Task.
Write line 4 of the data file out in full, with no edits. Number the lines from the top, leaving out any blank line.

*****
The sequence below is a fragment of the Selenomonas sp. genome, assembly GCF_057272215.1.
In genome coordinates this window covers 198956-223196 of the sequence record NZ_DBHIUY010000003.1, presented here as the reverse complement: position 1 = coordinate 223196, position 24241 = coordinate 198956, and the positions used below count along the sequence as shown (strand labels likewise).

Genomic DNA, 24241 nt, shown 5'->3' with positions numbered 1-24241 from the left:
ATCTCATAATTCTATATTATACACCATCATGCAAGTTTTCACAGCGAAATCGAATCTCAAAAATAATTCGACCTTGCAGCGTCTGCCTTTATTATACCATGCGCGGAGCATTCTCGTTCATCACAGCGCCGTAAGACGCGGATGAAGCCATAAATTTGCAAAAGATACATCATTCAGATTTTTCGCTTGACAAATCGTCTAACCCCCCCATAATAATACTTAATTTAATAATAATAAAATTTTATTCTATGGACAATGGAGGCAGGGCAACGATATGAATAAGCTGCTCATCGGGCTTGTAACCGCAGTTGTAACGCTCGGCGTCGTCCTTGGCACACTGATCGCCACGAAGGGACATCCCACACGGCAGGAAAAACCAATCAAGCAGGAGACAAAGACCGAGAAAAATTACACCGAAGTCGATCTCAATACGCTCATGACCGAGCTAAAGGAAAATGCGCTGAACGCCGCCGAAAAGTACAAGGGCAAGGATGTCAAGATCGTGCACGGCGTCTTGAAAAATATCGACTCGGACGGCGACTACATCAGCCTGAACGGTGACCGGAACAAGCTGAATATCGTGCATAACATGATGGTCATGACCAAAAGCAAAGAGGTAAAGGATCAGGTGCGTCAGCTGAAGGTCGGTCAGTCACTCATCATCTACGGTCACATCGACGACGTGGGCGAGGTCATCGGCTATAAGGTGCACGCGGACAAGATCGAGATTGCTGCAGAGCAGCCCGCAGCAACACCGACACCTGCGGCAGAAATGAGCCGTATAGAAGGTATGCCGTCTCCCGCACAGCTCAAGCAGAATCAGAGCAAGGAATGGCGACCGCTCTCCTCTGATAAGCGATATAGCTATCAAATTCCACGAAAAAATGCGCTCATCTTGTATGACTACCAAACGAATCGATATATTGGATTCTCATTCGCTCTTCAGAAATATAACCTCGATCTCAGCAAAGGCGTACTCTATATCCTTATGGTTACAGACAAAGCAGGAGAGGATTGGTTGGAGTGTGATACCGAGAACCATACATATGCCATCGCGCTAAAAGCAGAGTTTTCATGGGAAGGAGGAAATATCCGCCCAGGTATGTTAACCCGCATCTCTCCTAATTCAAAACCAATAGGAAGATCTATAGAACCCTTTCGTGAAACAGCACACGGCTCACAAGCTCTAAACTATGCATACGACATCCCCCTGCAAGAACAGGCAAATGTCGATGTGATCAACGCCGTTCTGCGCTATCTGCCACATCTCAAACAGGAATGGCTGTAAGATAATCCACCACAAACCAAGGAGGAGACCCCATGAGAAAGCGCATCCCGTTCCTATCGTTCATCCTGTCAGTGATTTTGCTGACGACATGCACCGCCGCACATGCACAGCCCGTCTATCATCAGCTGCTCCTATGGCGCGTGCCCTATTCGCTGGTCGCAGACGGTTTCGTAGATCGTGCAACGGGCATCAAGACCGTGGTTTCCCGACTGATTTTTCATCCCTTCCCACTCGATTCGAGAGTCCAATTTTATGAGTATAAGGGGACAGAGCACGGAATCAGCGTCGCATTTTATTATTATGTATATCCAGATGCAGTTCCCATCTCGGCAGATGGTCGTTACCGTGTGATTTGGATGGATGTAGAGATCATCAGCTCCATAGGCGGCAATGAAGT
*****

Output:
ATCTCATAATTCTATATTATACACCATCATGCAAGTTTTCACAGCGAAATCGAATCTCAAAAATAATTCGACCTTGCAGCGTCTGCCTTTATTATACCATGCGCGGAGCATTCTCGTTCATCACAGCGCCGTAAGACGCGGATGAAGCCATAAATTTGCAAAAGATACATCATTCAGATTTTTCGCTTGACAAATCGTCTAACCCCCCCATAATAATACTTAATTTAATAATAATAAAATTTTATTCTATGGACAATGGAGGCAGGGCAACGATATGAATAAGCTGCTCATCGGGCTTGTAACCGCAGTTGTAACGCTCGGCGTCGTCCTTGGCACACTGATCGCCACGAAGGGACATCCCACACGGCAGGAAAAACCAATCAAGCAGGAGACAAAGACCGAGAAAAATTACACCGAAGTCGATCTCAATACGCTCATGACCGAGCTAAAGGAAAATGCGCTGAACGCCGCCGAAAAGTACAAGGGCAAGGATGTCAAGATCGTGCACGGCGTCTTGAAAAATATCGACTCGGACGGCGACTACATCAGCCTGAACGGTGACCGGAACAAGCTGAATATCGTGCATAACATGATGGTCATGACCAAAAGCAAAGAGGTAAAGGATCAGGTGCGTCAGCTGAAGGTCGGTCAGTCACTCATCATCTACGGTCACATCGACGACGTGGGCGAGGTCATCGGCTATAAGGTGCACGCGGACAAGATCGAGATTGCTGCAGAGCAGCCCGCAGCAACACCGACACCTGCGGCAGAAATGAGCCGTATAGAAGGTATGCCGTCTCCCGCACAGCTCAAGCAGAATCAGAGCAAGGAATGGCGACCGCTCTCCTCTGATAAGCGATATAGCTATCAAATTCCACGAAAAAATGCGCTCATCTTGTATGACTACCAAACGAATCGATATATTGGATTCTCATTCGCTCTTCAGAAATATAACCTCGATCTCAGCAAAGGCGTACTCTATATCCTTATGGTTACAGACAAAGCAGGAGAGGATTGGTTGGAGTGTGATACCGAGAACCATACATATGCCATCGCGCTAAAAGCAGAGTTTTCATGGGAAGGAGGAAATATCCGCCCAGGTATGTTAACCCGCATCTCTCCTAATTCAAAACCAATAGGAAGATCTATAGAACCCTTTCGTGAAACAGCACACGGCTCACAAGCTCTAAACTATGCATACGACATCCCCCTGCAAGAACAGGCAAATGTCGATGTGATCAACGCCGTTCTGCGCTATCTGCCACATCTCAAACAGGAATGGCTGTAAGATAATCCACCACAAACCAAGGAGGAGACCCCATGAGAAAGCGCATCCCGTTCCTATCGTTCATCCTGTCAGTGATTTTGCTGACGACATGCACCGCCGCACATGCACAGCCCGTCTATCATCAGCTGCTCCTATGGCGCGTGCCCTATTCGCTGGTCGCAGACGGTTTCGTAGATCGTGCAACGGGCATCAAGACCGTGGTTTCCCGACTGATTTTTCATCCCTTCCCACTCGATTCGAGAGTCCAATTTTATGAGTATAAGGGGACAGAGCACGGAATCAGCGTCGCATTTTATTATTATGTATATCCAGATGCAGTTCCCATCTCGGCAGATGGTCGTTACCGTGTGATTTGGATGGATGTAGAGATCATCAGCTCCATAGGCGGCAATGAAGT